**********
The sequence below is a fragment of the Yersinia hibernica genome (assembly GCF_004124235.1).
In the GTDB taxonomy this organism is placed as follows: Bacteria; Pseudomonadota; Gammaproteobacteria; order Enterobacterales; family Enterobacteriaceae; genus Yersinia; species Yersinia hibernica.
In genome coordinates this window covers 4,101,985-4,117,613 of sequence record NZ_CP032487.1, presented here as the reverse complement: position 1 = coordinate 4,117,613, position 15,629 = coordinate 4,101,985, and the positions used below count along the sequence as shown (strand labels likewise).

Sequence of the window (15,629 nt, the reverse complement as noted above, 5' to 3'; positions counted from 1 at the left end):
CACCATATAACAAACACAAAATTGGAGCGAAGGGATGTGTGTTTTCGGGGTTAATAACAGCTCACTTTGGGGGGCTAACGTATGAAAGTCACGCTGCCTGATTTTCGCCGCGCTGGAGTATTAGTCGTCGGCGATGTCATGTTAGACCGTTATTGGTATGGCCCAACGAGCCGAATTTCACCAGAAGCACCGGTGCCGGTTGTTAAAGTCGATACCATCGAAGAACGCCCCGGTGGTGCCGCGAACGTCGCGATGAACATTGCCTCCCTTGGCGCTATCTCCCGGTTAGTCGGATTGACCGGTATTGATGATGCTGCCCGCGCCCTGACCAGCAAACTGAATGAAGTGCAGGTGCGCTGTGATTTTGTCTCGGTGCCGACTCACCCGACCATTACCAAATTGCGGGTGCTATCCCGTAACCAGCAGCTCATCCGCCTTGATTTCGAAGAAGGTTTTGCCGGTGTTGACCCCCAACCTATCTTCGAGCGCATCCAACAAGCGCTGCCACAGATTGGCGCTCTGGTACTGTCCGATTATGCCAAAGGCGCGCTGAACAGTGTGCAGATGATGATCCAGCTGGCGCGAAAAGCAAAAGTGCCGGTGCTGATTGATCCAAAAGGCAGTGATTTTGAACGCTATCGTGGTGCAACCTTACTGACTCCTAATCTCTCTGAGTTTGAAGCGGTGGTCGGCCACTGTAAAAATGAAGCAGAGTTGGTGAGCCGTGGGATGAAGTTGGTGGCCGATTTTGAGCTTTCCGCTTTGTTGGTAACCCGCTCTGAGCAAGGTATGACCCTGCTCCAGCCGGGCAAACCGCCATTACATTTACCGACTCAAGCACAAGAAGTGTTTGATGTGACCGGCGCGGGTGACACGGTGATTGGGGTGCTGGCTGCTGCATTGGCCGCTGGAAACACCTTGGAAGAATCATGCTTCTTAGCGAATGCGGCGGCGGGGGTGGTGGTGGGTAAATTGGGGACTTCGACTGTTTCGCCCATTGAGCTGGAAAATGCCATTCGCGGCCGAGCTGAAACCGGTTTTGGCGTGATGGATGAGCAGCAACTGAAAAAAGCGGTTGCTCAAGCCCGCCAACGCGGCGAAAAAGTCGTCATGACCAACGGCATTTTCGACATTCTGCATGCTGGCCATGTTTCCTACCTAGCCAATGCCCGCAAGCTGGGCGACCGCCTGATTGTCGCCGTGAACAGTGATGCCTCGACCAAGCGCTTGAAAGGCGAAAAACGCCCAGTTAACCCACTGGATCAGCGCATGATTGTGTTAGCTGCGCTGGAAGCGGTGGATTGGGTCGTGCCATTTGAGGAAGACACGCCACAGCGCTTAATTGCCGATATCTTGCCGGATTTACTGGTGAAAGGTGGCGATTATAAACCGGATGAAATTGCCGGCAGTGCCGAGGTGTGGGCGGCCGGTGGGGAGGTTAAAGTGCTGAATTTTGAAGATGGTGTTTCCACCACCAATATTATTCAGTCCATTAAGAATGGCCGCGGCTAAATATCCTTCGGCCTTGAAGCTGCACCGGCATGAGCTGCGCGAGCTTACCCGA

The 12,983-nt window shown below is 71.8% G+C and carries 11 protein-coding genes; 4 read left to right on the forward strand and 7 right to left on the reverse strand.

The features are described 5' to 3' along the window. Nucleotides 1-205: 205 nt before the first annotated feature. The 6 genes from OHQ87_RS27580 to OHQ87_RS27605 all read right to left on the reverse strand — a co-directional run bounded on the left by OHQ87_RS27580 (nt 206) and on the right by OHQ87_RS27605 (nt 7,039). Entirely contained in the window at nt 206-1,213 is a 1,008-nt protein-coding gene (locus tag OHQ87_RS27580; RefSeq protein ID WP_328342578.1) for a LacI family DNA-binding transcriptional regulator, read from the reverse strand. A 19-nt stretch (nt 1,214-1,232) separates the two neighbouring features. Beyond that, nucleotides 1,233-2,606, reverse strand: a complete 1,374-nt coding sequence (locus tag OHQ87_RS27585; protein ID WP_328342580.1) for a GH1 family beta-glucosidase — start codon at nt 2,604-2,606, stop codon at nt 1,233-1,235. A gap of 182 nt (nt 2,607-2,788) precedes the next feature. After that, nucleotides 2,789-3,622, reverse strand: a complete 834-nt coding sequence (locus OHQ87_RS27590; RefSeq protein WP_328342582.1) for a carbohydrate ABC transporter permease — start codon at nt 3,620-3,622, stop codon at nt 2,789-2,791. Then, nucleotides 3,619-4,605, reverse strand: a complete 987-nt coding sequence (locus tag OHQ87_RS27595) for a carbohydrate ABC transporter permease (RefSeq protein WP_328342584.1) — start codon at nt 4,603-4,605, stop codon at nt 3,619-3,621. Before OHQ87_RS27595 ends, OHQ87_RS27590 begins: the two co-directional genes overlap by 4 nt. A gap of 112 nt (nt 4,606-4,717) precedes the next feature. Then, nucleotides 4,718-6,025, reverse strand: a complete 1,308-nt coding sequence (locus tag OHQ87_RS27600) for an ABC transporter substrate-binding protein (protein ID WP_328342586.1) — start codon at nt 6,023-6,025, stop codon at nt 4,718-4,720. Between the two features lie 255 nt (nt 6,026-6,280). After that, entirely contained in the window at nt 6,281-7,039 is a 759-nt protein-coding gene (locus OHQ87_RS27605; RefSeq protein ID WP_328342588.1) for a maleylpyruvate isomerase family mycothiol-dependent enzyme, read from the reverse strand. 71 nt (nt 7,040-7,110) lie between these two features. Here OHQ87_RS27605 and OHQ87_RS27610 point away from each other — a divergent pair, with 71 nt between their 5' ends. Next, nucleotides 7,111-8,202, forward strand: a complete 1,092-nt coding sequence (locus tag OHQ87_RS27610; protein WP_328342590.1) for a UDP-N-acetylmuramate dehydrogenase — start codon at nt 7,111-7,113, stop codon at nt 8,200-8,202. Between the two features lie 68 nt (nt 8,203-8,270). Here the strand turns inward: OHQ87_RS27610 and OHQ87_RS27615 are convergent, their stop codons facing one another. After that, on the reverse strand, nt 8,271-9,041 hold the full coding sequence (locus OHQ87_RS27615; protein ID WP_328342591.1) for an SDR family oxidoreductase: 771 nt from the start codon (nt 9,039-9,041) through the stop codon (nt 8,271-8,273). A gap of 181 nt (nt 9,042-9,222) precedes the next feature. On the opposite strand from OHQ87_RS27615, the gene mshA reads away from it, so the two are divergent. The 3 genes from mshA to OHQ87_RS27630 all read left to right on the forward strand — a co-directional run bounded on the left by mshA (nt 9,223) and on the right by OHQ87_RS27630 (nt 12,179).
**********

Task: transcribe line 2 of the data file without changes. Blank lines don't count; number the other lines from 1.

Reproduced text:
In the GTDB taxonomy this organism is placed as follows: Bacteria; Pseudomonadota; Gammaproteobacteria; order Enterobacterales; family Enterobacteriaceae; genus Yersinia; species Yersinia hibernica.